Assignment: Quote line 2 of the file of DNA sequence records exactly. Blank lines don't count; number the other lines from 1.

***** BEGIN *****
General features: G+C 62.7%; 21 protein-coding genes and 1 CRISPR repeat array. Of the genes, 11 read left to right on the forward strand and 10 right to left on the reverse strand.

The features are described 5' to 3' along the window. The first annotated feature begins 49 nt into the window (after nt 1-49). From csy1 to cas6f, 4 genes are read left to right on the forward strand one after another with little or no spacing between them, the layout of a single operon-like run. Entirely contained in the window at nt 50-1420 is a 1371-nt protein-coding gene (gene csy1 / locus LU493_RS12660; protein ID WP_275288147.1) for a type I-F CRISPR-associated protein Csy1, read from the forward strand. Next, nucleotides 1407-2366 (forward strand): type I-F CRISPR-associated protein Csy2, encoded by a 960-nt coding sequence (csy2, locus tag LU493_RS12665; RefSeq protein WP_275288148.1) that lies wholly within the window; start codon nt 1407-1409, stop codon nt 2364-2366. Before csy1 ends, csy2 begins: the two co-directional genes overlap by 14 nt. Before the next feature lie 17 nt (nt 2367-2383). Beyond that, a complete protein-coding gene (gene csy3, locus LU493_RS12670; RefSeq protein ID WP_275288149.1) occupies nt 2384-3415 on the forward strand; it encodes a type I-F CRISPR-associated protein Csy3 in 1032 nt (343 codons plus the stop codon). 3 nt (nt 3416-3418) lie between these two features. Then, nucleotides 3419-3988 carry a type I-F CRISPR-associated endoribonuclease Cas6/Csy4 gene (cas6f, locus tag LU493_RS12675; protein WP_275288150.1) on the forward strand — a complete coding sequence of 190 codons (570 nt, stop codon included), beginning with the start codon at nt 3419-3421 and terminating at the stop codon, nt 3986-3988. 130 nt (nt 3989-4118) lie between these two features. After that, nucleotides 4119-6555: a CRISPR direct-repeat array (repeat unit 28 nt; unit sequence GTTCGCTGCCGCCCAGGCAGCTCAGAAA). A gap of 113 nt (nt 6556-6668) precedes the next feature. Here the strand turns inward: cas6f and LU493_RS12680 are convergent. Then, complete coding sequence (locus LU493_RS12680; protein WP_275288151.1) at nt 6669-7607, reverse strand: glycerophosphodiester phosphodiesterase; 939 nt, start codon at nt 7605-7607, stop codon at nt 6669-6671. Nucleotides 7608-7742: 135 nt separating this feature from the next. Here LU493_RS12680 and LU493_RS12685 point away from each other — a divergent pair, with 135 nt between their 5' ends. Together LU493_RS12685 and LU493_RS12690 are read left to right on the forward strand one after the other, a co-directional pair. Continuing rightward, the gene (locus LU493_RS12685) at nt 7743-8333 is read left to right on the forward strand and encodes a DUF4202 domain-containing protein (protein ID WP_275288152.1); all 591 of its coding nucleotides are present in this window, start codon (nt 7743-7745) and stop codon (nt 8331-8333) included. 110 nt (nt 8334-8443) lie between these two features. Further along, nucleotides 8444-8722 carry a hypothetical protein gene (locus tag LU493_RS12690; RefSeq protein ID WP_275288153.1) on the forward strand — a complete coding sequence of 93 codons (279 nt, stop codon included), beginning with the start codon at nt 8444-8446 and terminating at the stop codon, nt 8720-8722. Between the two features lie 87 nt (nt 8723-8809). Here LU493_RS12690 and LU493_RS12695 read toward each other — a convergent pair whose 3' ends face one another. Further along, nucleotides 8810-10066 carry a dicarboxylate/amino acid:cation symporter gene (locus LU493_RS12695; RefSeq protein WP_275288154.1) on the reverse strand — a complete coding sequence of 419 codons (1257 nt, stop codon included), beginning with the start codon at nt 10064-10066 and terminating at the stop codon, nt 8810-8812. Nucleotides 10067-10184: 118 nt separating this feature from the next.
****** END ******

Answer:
The features are described 5' to 3' along the window. The first annotated feature begins 49 nt into the window (after nt 1-49). From csy1 to cas6f, 4 genes are read left to right on the forward strand one after another with little or no spacing between them, the layout of a single operon-like run. Entirely contained in the window at nt 50-1420 is a 1371-nt protein-coding gene (gene csy1 / locus LU493_RS12660; protein ID WP_275288147.1) for a type I-F CRISPR-associated protein Csy1, read from the forward strand. Next, nucleotides 1407-2366 (forward strand): type I-F CRISPR-associated protein Csy2, encoded by a 960-nt coding sequence (csy2, locus tag LU493_RS12665; RefSeq protein WP_275288148.1) that lies wholly within the window; start codon nt 1407-1409, stop codon nt 2364-2366. Before csy1 ends, csy2 begins: the two co-directional genes overlap by 14 nt. Before the next feature lie 17 nt (nt 2367-2383). Beyond that, a complete protein-coding gene (gene csy3, locus LU493_RS12670; RefSeq protein ID WP_275288149.1) occupies nt 2384-3415 on the forward strand; it encodes a type I-F CRISPR-associated protein Csy3 in 1032 nt (343 codons plus the stop codon). 3 nt (nt 3416-3418) lie between these two features. Then, nucleotides 3419-3988 carry a type I-F CRISPR-associated endoribonuclease Cas6/Csy4 gene (cas6f, locus tag LU493_RS12675; protein WP_275288150.1) on the forward strand — a complete coding sequence of 190 codons (570 nt, stop codon included), beginning with the start codon at nt 3419-3421 and terminating at the stop codon, nt 3986-3988. 130 nt (nt 3989-4118) lie between these two features. After that, nucleotides 4119-6555: a CRISPR direct-repeat array (repeat unit 28 nt; unit sequence GTTCGCTGCCGCCCAGGCAGCTCAGAAA). A gap of 113 nt (nt 6556-6668) precedes the next feature. Here the strand turns inward: cas6f and LU493_RS12680 are convergent. Then, complete coding sequence (locus LU493_RS12680; protein WP_275288151.1) at nt 6669-7607, reverse strand: glycerophosphodiester phosphodiesterase; 939 nt, start codon at nt 7605-7607, stop codon at nt 6669-6671. Nucleotides 7608-7742: 135 nt separating this feature from the next. Here LU493_RS12680 and LU493_RS12685 point away from each other — a divergent pair, with 135 nt between their 5' ends. Together LU493_RS12685 and LU493_RS12690 are read left to right on the forward strand one after the other, a co-directional pair. Continuing rightward, the gene (locus LU493_RS12685) at nt 7743-8333 is read left to right on the forward strand and encodes a DUF4202 domain-containing protein (protein ID WP_275288152.1); all 591 of its coding nucleotides are present in this window, start codon (nt 7743-7745) and stop codon (nt 8331-8333) included. 110 nt (nt 8334-8443) lie between these two features. Further along, nucleotides 8444-8722 carry a hypothetical protein gene (locus tag LU493_RS12690; RefSeq protein ID WP_275288153.1) on the forward strand — a complete coding sequence of 93 codons (279 nt, stop codon included), beginning with the start codon at nt 8444-8446 and terminating at the stop codon, nt 8720-8722. Between the two features lie 87 nt (nt 8723-8809). Here LU493_RS12690 and LU493_RS12695 read toward each other — a convergent pair whose 3' ends face one another. Further along, nucleotides 8810-10066 carry a dicarboxylate/amino acid:cation symporter gene (locus LU493_RS12695; RefSeq protein WP_275288154.1) on the reverse strand — a complete coding sequence of 419 codons (1257 nt, stop codon included), beginning with the start codon at nt 10064-10066 and terminating at the stop codon, nt 8810-8812. Nucleotides 10067-10184: 118 nt separating this feature from the next.